Art by, dr9com9ge
Danger Level: Low
Likes: High places to hang off of, Bobbing along in water, Napping, Webbing things up, Fish, Observing things
Dislikes: Loud noises, Things they cannot web on, Lemon juice or anything that irritates eyes, Being quite low on the ground, Predators
Attack Method: Squibbins will usually resort to biting at vital parts of their targets, They will also whip around their tentacles and wrap them around limbs in an attempt to immobilize them.
Squibbins are fluffy multi-limbed creatures that resemble plush spiders native to Nukotii. Instead of having segmented bodies similar to arachnids, they are soft bodied and have no bones aside from their jawbones. Their eight "legs" are actually tentacles they use to climb up surfaces and slide down their zipline-like, blotchily colored webs that connect between trees or even valleys. Though they are usually found in high places such as those. squibbins are also semi-aquatic and can be found in swamps and ponds as well. Usually those found around the bogs are mother squibbins with their egg sacs floating in the pond as well as their kittens. Squibbins have a special organ they can inflate and deflate to allow them to float on the surface of ponds.
Squibbins being in the middle of the food chain have developed many eyes. six on the face. The bottom pair of which are much bigger than the other higher eyes. They also have twelve lateral eyes that run down the sides of their bodies. They will usually have their lateral eyes open when they sleep to spot danger or potential prey. Wild squibbins have venom that liquefies flesh. This is used to incapacitate smaller prey and deter predators. A wild squibbin bite could easily melt a finger off and it is advised to get treatment immediately. Fortunately the venom in domestic squibbins have been bred out while appearances have been diversified, thus pet squibbin bites only cause some minor damage to the area bitten and possibly your feelings. Though the same can't be said for some subspecies as those get far larger than their common cousins.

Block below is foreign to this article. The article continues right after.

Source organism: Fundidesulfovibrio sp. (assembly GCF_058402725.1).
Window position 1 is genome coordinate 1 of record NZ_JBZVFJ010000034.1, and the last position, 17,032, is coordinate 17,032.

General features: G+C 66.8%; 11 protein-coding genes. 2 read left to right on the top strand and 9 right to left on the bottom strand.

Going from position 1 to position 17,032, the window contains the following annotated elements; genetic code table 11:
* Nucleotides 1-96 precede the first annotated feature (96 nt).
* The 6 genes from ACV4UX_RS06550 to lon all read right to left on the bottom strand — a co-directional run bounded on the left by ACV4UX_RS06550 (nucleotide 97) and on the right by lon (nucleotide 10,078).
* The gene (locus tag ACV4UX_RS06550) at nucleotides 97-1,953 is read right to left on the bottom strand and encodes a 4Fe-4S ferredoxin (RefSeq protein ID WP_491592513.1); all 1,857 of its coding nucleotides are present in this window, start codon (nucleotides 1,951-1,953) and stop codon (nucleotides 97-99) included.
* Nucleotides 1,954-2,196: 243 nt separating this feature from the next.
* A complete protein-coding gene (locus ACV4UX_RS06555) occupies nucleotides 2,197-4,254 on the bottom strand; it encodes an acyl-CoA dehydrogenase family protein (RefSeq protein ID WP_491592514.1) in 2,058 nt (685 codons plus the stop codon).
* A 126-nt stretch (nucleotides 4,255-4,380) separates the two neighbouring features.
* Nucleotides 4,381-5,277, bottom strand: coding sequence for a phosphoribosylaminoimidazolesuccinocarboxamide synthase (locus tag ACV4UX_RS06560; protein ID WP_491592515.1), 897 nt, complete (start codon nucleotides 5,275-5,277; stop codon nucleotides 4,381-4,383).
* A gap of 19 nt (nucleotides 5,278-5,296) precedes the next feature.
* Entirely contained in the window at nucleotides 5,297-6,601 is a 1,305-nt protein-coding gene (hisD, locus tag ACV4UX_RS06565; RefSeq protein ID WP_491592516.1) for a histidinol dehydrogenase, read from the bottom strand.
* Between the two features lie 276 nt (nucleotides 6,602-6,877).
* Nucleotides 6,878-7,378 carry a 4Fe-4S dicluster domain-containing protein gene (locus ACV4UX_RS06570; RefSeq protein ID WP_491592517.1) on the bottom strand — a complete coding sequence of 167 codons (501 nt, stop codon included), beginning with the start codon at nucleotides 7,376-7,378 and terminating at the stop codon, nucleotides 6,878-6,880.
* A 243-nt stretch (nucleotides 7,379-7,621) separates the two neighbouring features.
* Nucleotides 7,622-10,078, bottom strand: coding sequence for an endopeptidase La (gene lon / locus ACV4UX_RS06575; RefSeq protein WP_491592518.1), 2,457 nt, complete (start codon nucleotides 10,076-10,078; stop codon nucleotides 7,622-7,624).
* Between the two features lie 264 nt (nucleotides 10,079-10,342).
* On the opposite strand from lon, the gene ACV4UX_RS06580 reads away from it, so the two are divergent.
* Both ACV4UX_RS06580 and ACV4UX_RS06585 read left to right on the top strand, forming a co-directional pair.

Domestic squibbins have been bred for more than just losing their venom. Breeders have made squibbins that have all sorts of different bright colors and patterns which contrasts wild type squibbins who are usually the same color as their environments and typically much more dull. These domestic squibbins also tend to shed fur a bit more due to having more soft fluffy fur. Though unfortunately some breeders have bred squbbins with limbs that are far too curly or too short and eyes that are far too large which causes them to have trouble moving and seeing. Though most domestic squibbins are free of these problems.
Squibbins are quite curious yet cautious critters. They will follow unfamiliar creatures at a distance with their groups. If said creature does not pose any threat to them squibbins will come closer to investigate and sniff said unknown animal. Usually after sniffing the squibbins will lose interest and leave whatever it was alone unless it is small enough for the squibbin to eat. In which case the squibbins can and will catch said small animal and web them up.
Squibbins are known to toy with their prey and show off their catch to other squibbins as well their owner. After it gets bored it will finally eat the prey. Though mainly their prey is caught using the webbing spread across two ends of a valley, This prey is usually small to medium sized flying beasts. But this does not stop multiple squibbins teaming up to hunt and catch bigger prey like screegles ,which are giant four winged birds with serrated beaks, the apex predators of their homeplanet. Though, these hunts usually end with the screegle breaking out of the webs. This does deter the screegle from coming back, but does not deter the squibbins from trying to bite more than they can chew when it comes to hunting.
Squibbins will play-fight with each other, This often leads to two squibbins rolling around as their group surrounds them and watch. This watching behavior is also seen when the group or even a singular squibbin finds something they think is interesting. It is also a common sight to see squibbins tangling their limbs with others in their group. These "tangles" as they're colloquially called are how squibbins show affection. They will tangle with literally anything they are quite fond of: This tangling behavior seems to be consistent across subspecies. Even the large and typically aggressive krackats have been recorded to have tangled with their handlers in captivity. Squibbins also seem to like when they are held upside-down by their legs and swung a bit by their owners. It seems to be similar enough to sliding down their webs which they enjoy doing very much. Squibbins being semi aquatic also enjoy swimming and floating around and it's advised to have a small pool of water for one to swim in.